The Music Of Being Human

The Music of Being Human

Professor Dr André de Quadros has spent a substantial amount of time in prison. Not as an inmate, but as a music educator for prison ministry programmes in Bangkok, Sweden, and the United States. 

“There is a forgotten world out there,” he said during his lecture at UCSI University’s Institute of Music, referencing the disabled, dying, sick, homeless, elderly, poor, racial minorities, refugees and asylum seekers, and the incarcerated. “These are the people who are being excluded, who are undervalued, and whose music is not represented.” 

Citing Article 27 of the Universal Declaration of Human Rights that states that everyone has the right to freely participate in cultural life and to enjoy the benefit of the arts, he asked, “Are your rights extinguished if you are one of the forgotten?” 

Prof de Quadros started his prison ministry back in 2006 and has since then developed with his colleagues an approach they call Empowering Song – a teaching method rooted in improvised song, poetry, body work, and imagery. 

“We are not allowed to bring any musical instruments into the prisons with us so we are working with the body,” he said. “The focus becomes, how do we make music with access to nothing? But human beings are hardwired to create, it’s in our DNA, so we just have to tap into that.” 

Sensitive to vanishing culture and traditions, the professor of music and chair at Boston University often seeks out music and songs of the old that are on the verge of being forgotten. In them, he guides his students to breathe new life and to use them as inspiration to create new art. 

As prisons forbid recording devices, Prof de Quadros was only able to share the inmates’ physical work like a profound piece of poetry penned around a traditional gospel song lyric and a painting of a solitary boat anchored at a dock that was completed with cotton buds and the dye off M&M candies. 

Most of the inmates he had spent time with were musically illiterate but from resistant teenagers to the reserved elderly, Prof de Quadros had managed to coax them all into actively participating in the creative process. 

“It may take a while for the brain and body to switch to music but it’s all in the course of helping people experience music and love,” he said. “What I want to leave them with is to think of themselves as musical beings and that they can make music.”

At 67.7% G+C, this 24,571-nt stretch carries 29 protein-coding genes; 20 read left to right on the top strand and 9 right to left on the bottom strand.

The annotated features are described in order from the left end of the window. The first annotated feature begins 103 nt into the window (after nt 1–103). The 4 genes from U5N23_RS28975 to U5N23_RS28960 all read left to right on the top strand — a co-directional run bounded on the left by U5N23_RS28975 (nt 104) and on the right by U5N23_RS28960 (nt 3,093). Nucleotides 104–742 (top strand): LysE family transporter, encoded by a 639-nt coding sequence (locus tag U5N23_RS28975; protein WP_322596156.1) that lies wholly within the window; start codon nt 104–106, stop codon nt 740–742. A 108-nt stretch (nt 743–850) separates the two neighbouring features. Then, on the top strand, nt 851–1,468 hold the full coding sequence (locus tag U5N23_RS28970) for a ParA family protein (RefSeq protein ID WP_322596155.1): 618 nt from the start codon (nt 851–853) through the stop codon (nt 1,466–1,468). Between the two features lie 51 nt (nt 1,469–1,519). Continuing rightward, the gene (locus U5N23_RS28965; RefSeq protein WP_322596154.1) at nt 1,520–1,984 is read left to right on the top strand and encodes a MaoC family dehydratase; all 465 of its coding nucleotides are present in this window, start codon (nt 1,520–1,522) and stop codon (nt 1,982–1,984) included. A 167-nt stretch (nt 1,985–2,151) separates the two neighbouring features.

One of his students was Greg, a 50-year-old man who was sentenced to life when he was a teenager. In 2012, Greg’s case came up for resentencing and during his hearing he credited music for changing his life. Greg was released last year and since then, has accompanied Prof de Quadros to speak at presentations and to share his personal journey with music. 

“Music has immense power,” said Prof de Quadros. “It is reconnecting inmates to their self-worth, recovering in them a sense of humanity, and transforming their lives in ways that they have never imagined.” 

An ardent human rights and social change activist, Prof de Quadros believes that consensus music-making can bring people and cultures together. To that end, he has been at the forefront of efforts for music and social change. In 2008, during the Iraq war, he co-created a choral festival in Jordan that brought together choirs from Iraq, Jordan, Lebanon, Palestine, and Syria. 

“I was terrified that we wouldn’t make it there and back alive but it turned out to be a great success,” he said. “This experience made me realise how important it was for Arabs to be together and to make music together, especially in this time of conflict.” The festival was such a success that it was repeated in 2012. 

Last year, he helped to bring together equal groups of Arabs, Israelis, and Swedes – flying the Middle Easterners to Stockholm – to form an international project choir. Common Ground Voices gave its first performance in the presence of the King and Queen of Sweden and an invited audience. 

Prof de Quadros doesn’t think of himself as a man with a personal mission but rather, as a path. “I’m always listening to what the locals want to do,” he said. “I have ideas but I don’t go with a plan because it’s not about me, it’s about what the people need and want. They are my partner and I am theirs.” 

Asked by a member of the audience if he had encountered any opposition in his work, he recalled how a prison administrator did not believe that learning music would be of any use to the inmates even as the programme was at that moment helping to broker peace between rival gang members. 

“We live in a complex environment where not everyone believes in the value of the arts and that music makes sense only when there’s an economic rationalism behind it,” he said. “The administrator didn’t think music was a life skill, she would rather have had us teach welding or plumbing.”